Europe’s biggest biotech company, Serono, has won European Union marketing approval for its new psoriasis drug, Raptiva – potentially its third most important product.
The go-ahead means the Geneva-based firm can press ahead with plans to launch the skin disease treatment in several European countries by the end of the year.
Jean-Hilaire Saurat, Geneva University Hospital
A new era is opening in the treatment of psoriasis.
Jean-Hilaire Saurat, chairman of the dermatology department at Geneva University Hospital, said the EU green light heralded “a new era” in the treatment of psoriasis.
“Biological treatments such as Raptiva give us new hope of providing patients with improved therapies that will be easier to manage and will provide effective and safe, long-term control of their condition,” said Saurat.
Raptiva, which inhibits the binding of immune system cells to other cells, is the first new biological treatment for psoriasis to be authorised for marketing in the EU.
Its target market is people with moderate to severe chronic plaque psoriasis – the most common form of the disease – for whom other systemic treatments or phototherapy have proved inadequate or inappropriate.
Raptiva is expected to reduce Serono’s dependence on multiple sclerosis drug Rebif, which currently accounts for around 45 per cent of sales but is coming under increased pressure from competitors.
The company estimates that peak annual sales could total $250-400 million (SFr314-502 million).
It has already been approved for use in a number of other countries, including the United States.
“This is their most important near-term new product launch – the next new product to market is Serono's proprietary psoriasis drug, onercept, expected to be launched in 2007,” said Carl-Heinz Koch, an analyst at Swiss private bank Lombard, Odier, Darier Hentsch.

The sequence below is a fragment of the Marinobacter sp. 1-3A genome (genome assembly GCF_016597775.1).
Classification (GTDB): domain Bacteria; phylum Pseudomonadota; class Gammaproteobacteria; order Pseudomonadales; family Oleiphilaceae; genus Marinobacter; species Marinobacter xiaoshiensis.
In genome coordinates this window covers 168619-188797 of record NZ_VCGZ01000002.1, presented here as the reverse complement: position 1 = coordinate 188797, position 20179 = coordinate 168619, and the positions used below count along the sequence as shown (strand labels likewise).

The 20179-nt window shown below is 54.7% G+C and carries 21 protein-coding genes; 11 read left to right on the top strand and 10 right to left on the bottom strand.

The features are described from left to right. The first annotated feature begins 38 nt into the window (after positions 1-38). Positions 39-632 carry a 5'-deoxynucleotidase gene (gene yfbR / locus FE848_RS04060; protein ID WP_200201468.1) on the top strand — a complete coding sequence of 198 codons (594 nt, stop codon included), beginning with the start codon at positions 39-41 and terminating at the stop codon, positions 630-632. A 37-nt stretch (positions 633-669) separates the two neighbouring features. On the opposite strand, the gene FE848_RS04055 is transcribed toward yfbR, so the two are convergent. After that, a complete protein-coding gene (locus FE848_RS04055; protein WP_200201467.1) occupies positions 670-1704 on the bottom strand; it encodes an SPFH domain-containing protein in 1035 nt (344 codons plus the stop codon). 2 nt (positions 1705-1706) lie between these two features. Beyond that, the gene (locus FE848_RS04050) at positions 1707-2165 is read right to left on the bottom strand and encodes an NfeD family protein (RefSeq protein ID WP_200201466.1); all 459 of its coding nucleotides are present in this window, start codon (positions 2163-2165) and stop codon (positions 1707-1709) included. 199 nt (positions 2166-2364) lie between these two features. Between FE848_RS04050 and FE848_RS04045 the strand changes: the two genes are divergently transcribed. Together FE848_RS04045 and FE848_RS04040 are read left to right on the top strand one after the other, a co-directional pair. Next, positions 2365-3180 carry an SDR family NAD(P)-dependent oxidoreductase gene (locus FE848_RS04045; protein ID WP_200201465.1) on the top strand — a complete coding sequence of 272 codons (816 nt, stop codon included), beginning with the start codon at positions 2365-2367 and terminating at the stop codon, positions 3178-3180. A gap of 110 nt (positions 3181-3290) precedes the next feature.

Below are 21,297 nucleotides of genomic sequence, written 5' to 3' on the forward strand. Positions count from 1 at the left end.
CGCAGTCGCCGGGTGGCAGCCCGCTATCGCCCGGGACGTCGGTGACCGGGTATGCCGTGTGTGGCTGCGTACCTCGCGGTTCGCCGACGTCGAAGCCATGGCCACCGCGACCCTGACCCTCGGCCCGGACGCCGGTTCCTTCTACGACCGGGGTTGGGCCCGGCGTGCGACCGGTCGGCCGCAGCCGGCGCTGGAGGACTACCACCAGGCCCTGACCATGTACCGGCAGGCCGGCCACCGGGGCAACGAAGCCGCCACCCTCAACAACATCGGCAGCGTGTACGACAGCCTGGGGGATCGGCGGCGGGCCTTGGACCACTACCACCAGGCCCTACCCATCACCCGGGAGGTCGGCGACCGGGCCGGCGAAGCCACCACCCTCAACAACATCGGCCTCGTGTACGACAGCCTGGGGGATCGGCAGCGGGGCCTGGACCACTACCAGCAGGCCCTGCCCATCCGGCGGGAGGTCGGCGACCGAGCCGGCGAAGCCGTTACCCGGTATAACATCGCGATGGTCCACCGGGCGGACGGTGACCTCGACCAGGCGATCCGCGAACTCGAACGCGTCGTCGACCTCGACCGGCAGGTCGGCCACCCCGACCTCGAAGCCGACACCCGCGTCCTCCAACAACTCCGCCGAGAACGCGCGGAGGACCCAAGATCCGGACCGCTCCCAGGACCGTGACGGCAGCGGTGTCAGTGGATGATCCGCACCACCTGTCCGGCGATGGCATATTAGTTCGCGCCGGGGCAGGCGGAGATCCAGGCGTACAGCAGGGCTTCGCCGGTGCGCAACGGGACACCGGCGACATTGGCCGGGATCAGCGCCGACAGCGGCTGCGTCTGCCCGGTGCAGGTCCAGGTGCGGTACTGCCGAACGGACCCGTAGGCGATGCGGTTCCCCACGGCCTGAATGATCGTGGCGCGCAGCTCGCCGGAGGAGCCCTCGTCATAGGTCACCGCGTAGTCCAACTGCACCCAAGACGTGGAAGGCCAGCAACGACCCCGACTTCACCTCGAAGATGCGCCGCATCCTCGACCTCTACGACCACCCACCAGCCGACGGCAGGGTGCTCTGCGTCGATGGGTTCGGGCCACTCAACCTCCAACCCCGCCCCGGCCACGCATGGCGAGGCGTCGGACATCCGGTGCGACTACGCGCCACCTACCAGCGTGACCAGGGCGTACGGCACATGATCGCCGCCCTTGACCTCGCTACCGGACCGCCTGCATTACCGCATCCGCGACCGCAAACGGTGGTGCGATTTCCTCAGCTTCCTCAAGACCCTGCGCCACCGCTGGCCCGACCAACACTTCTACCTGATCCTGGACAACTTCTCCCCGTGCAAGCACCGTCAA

“The EU go-ahead was expected, but it is still good news. One other drug failed to get approval from Europe after being cleared in the US a few years ago, and that had caused some people to question whether Raptiva would be ultimately approved in Europe,” he told swissinfo.
Koch said that, as the first biological treatment for psoriasis on the European market, Raptiva clearly gave Serono a “head start” on the competition.
There are an estimated seven million psoriasis patients in Europe, but the potential market for Raptiva is primarily made up of those who are classified as both high-risk and moderate to severe – approximately ten per cent of the total number.
Serono shares dropped slightly during early trading in Zurich on Thursday, in line with an overall downward trend in Swiss and European share prices.
swissinfo, Chris Lewis
Serono has been given the go-ahead to market Raptiva, which is already available in the US, across Europe.
Medical experts have welcomed the first biologically-based European treatment for skin disease psoriasis.
The move should reduce Serono’s dependence on one product, multiple sclerosis drug Rebif, which accounts for 45% of sales.
Serono is Europe’s largest biotech company and number three worldwide.
Psoriasis, for which there is no known cure, is a disease that occurs when skin cells grow abnormally.
Raptiva, a humanised therapeutic antibody that is designed to inhibit the binding of immune system cells to other cells, has already been licensed for use in the US.